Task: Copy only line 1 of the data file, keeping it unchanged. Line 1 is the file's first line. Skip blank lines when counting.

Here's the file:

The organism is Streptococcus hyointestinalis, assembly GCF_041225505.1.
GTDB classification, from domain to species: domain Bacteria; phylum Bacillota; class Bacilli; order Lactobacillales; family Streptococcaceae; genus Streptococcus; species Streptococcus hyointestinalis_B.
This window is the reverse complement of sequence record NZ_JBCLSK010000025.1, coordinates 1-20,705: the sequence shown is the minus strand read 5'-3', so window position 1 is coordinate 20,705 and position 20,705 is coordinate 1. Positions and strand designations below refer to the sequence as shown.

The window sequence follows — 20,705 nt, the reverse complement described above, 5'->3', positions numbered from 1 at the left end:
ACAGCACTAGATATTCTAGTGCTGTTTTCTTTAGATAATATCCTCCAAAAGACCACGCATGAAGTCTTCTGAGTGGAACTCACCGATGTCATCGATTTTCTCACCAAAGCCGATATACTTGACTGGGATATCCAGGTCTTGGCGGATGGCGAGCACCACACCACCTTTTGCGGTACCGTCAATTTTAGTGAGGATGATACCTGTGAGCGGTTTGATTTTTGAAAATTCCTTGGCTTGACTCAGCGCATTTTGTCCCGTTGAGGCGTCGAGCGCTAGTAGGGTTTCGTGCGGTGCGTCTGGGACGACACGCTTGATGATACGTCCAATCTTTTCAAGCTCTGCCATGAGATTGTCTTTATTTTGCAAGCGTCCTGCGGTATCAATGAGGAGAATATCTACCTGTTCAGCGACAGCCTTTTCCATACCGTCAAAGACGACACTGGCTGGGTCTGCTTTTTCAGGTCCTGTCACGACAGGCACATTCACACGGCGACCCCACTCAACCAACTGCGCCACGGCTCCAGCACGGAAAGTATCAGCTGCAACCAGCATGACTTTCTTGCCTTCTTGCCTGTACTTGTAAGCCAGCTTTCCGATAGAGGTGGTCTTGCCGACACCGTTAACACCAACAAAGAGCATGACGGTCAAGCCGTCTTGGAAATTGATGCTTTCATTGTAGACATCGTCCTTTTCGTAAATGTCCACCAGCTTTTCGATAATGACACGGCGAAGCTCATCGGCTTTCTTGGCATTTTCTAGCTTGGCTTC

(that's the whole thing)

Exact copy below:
The organism is Streptococcus hyointestinalis, assembly GCF_041225505.1.